Rivista per le Medical Humanities

Lorenzo Bonoli
rMH 11, 2009, 11-16

It can be given, demanded, awakened and cried out for

The word «attention» is a complex word, which has more meanings and it is used in many expressions. The article suggests an exploratory journey through this complexity, trying to show how the word «attention» can be used to designate a particular state of consciousness, a cognitive process, a particular behaviour or gesture, or it can be used as interjection. The theoretical journey will also underline how the notion of «attention», in its various meanings, always refers, in a more or less direct way, to a specific faculty of man which characterizes the possibilities of him relating to others and the natural environment in which he lives.  

Christian Marazzi
rMH 11, 2009, 17-19

New Economy and attention deficit

The attention economy considers attention as limited and highly perishable resource, which decreases with the growing of the amount of information available. The text explains how the attention has become, at the end of the 20th century, an economic variable, when the excessive burden of information, favoured by technological revolution, which characterizes the age of the New Economy, has clashed with the decreasing of time and attention that people are willing to dedicate to information, with consequences not only on the economy, but also on mental illnesses. The exponential increase of medicine consumption to cure the attention deficit disorder offers a meaningful indication concerning the significance of the illness correlated to the information glut and to infostress. If the occupational stability loss has made the loss of attention of workers-consumers worse, it has parallely contributed to the reduction of consumption of information goods and the correlated income: the crisis of the New Economy at the end of the 90s can be explained on the basis of the disproportion between the offer of information and the demand of attention.

Rita Charon
rMH 11, 2009, 20-24

A crystal clean cup

In a passage, taken from the volume Narrative Medicine published in 2006 by Oxford University Press and here translated for the first time into Italian, the author states and talks about the centrality of attention in relation to treatments. Nevertheless, the state of attention is complex, demanding, and difficult to achieve. It requires from caregivers the emptying of self so as to become an instrument for receiving the meaning of another, the patient. At attitude which does not mean that the caregiver withholds his authentic self from the therapeutic connection. Quite the opposite. It means putting all that he knows at the disposal of each patient, individually, in an act of fitting generosity and humility, and to join, with the patient, as a whole presence, deploying all his human gifts of intuition, empathy, and ability to bear witness to each patient he sees. Philosophers, psychoanalysts and writers are involved by the author in the humanistic reading of clinical practice.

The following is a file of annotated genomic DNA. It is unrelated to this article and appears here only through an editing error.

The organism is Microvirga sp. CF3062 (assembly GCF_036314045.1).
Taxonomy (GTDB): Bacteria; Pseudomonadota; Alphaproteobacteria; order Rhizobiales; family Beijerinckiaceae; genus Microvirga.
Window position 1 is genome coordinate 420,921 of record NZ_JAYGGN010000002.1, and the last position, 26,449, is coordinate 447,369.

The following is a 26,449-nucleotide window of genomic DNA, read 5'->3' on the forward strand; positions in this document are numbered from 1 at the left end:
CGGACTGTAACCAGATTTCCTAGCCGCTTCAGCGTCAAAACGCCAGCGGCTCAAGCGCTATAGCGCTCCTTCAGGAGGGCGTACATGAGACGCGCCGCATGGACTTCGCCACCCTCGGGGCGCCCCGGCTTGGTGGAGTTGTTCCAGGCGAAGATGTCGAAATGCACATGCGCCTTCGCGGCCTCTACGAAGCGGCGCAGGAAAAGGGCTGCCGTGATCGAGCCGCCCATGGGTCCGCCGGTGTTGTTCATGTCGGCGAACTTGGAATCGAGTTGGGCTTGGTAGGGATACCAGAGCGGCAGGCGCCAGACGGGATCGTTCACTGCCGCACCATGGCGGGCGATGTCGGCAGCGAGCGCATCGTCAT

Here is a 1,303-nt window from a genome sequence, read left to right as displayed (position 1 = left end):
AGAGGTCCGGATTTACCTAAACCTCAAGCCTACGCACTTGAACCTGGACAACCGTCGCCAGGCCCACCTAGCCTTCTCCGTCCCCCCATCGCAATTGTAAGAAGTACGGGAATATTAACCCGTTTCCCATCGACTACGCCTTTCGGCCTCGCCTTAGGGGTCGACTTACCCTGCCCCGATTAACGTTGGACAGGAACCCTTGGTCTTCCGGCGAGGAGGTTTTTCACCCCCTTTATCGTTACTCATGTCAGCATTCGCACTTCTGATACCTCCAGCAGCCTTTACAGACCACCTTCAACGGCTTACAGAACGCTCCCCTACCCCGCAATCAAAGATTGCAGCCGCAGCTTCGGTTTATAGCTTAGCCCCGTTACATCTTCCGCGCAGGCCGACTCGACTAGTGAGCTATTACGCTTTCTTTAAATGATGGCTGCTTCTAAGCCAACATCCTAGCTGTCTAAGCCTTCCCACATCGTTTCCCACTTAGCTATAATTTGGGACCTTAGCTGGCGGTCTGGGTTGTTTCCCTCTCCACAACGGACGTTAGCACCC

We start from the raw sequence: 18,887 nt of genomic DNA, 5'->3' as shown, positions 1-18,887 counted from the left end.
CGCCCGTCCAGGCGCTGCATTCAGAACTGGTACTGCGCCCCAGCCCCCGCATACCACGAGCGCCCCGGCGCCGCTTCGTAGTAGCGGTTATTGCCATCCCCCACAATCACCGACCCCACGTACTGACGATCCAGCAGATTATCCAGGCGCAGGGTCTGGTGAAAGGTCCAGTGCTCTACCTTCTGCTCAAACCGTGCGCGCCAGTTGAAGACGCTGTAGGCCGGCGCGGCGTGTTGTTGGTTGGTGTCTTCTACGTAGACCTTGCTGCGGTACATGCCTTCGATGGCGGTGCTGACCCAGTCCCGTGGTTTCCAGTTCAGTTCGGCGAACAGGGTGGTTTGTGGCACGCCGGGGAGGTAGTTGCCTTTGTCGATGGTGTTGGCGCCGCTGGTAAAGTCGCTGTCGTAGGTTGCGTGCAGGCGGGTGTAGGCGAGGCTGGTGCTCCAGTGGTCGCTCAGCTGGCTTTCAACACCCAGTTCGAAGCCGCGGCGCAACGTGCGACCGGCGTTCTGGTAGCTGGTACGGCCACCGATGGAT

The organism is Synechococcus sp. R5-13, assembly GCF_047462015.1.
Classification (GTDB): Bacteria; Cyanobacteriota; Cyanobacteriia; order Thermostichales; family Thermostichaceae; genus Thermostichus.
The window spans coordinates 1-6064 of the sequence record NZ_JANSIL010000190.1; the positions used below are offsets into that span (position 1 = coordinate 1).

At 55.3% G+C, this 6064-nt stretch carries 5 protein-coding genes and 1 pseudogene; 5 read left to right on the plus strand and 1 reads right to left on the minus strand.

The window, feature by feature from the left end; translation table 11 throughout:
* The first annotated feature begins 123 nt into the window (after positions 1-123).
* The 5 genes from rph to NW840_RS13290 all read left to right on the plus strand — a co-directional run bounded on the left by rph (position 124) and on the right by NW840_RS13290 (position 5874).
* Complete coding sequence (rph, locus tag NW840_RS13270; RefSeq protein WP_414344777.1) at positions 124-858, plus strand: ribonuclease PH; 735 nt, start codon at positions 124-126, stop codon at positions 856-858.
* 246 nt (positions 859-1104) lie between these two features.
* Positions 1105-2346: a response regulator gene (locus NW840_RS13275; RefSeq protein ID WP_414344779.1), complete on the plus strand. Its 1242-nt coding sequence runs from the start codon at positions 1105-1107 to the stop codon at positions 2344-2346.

Guenda Bernegger
rMH 11, 2009, 25-36

From the attention in care to the attention that cares  

Which types of attention are used by various health professionals? The text suggests a few answers, reporting parts of interviews gathered through a survey in the field. The experiences of nurses, volunteers, teachers, doctors, rescuers all cross each other, each of them perceives and uses attention towards treatments in a different way. As a result of that, we have a rich and diverse image of the concept in question, more or less closely related to factors like error, carefulness, esteem, listening, wonder, acceptance, empathy, curiosity, automatism, routine, quality of the treatment. Through the survey, the concept of attention seems to change shape: from an element of the cure to a vector of cure.  

Alessandra Rossi Ghiglione
rMH 11, 2009, 37-39

Bringing attention to the theatre of care

In the theatre experience, the attention is primarily a condition of the body open in all its channels towards the world, which requires training in order to guarantee this quality of receptive presence. The author, a dramatist and director, ponders on the role of the attention in the theatre of care referring to some events of social theatre in hospitals and hospices. It results that the theatre work in health care contexts can offer an answer sensitive to the widespread demand of attention by patients. At the same time, it can help caregivers improve their faculty of perceiving and the quality of their presence.